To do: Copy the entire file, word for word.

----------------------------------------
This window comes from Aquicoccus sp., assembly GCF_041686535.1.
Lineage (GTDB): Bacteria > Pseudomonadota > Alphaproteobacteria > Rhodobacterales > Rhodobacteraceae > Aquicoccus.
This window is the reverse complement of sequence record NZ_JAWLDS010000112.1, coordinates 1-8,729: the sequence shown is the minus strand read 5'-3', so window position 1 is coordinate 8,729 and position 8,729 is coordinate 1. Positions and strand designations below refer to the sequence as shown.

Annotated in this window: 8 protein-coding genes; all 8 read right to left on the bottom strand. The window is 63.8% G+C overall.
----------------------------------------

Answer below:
This window comes from Aquicoccus sp., assembly GCF_041686535.1.
Lineage (GTDB): Bacteria > Pseudomonadota > Alphaproteobacteria > Rhodobacterales > Rhodobacteraceae > Aquicoccus.
This window is the reverse complement of sequence record NZ_JAWLDS010000112.1, coordinates 1-8,729: the sequence shown is the minus strand read 5'-3', so window position 1 is coordinate 8,729 and position 8,729 is coordinate 1. Positions and strand designations below refer to the sequence as shown.

Annotated in this window: 8 protein-coding genes; all 8 read right to left on the bottom strand. The window is 63.8% G+C overall.